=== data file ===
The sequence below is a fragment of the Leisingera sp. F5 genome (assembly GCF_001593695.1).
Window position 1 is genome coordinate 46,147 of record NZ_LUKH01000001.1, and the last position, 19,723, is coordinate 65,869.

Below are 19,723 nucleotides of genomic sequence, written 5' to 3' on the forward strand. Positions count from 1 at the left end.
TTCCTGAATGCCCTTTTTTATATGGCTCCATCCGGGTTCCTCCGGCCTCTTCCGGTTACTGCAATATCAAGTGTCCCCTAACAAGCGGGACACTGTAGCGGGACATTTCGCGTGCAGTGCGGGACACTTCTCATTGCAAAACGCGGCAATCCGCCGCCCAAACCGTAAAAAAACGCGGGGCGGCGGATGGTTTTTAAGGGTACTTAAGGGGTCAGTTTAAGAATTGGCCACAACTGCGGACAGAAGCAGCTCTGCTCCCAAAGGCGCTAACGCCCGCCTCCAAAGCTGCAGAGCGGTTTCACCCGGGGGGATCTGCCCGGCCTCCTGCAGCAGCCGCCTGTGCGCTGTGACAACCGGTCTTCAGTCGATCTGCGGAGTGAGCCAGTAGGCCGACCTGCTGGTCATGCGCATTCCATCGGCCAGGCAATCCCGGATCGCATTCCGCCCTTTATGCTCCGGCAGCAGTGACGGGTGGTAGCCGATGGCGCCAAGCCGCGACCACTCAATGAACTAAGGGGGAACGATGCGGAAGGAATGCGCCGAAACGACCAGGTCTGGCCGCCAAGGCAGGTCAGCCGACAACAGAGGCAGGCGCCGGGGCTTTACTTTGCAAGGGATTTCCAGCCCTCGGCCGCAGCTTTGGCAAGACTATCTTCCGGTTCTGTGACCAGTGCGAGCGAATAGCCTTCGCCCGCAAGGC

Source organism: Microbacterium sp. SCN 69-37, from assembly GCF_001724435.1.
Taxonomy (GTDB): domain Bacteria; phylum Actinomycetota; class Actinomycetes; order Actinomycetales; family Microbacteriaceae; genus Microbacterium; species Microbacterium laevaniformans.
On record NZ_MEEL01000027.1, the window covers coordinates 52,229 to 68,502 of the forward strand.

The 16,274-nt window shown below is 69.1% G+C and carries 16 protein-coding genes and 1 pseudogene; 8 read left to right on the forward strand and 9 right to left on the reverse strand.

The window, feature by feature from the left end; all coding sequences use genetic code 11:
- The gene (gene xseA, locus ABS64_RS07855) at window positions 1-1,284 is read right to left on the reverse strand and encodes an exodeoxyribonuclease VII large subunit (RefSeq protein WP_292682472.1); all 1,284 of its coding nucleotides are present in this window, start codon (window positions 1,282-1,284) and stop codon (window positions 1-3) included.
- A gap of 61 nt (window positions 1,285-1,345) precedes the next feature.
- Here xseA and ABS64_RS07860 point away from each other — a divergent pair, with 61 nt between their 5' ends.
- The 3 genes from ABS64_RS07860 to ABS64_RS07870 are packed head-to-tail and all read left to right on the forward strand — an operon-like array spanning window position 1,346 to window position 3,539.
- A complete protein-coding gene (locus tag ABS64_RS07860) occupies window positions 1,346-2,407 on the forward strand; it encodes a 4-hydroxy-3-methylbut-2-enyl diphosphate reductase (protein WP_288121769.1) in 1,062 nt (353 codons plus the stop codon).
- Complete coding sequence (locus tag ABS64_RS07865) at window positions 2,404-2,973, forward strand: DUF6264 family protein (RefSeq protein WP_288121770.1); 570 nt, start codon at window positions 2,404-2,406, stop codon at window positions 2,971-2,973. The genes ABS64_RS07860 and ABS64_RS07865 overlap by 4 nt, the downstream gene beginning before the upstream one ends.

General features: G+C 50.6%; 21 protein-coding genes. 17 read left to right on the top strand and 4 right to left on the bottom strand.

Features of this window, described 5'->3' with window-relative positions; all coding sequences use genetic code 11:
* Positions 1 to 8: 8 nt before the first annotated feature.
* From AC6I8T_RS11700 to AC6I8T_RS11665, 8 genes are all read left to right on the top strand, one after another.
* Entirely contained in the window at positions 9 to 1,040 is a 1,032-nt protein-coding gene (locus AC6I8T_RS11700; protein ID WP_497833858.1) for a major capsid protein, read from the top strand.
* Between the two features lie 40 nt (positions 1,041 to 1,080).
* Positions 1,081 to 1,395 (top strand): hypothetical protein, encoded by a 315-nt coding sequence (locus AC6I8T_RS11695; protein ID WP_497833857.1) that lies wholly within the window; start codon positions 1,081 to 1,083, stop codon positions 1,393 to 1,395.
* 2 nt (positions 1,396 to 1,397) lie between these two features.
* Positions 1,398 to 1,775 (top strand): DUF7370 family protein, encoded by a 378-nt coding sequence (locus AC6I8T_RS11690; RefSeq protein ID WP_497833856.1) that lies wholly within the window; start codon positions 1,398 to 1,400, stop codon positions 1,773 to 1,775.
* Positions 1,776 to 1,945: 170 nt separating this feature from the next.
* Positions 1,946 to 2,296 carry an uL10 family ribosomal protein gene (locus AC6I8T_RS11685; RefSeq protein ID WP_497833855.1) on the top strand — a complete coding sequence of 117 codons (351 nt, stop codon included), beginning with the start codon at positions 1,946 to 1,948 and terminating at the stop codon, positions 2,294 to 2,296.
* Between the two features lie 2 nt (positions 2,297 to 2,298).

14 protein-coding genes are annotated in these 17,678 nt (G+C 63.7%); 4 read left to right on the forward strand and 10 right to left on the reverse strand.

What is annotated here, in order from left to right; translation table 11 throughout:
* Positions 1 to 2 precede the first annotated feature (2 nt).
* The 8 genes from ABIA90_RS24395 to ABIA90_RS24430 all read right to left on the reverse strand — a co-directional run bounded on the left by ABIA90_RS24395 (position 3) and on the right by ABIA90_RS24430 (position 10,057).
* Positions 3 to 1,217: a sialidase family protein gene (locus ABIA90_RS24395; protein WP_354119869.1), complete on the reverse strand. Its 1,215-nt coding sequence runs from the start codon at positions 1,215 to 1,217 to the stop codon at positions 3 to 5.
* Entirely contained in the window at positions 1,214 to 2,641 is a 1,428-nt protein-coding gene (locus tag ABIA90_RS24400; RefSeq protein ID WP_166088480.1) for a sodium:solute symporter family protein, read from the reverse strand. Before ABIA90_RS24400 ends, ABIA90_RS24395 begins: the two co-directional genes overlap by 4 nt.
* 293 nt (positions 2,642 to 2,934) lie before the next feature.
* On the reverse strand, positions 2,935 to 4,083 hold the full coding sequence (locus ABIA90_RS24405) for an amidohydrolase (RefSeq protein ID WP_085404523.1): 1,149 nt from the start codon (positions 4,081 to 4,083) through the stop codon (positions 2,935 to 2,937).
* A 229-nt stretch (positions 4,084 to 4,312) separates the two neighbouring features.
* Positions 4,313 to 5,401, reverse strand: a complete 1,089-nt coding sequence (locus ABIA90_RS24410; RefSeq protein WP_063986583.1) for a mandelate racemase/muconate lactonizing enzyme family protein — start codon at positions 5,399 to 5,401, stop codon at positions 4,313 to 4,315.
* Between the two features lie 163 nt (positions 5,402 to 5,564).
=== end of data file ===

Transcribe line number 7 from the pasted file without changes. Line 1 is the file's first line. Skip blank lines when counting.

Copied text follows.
On record NZ_MEEL01000027.1, the window covers coordinates 52,229 to 68,502 of the forward strand.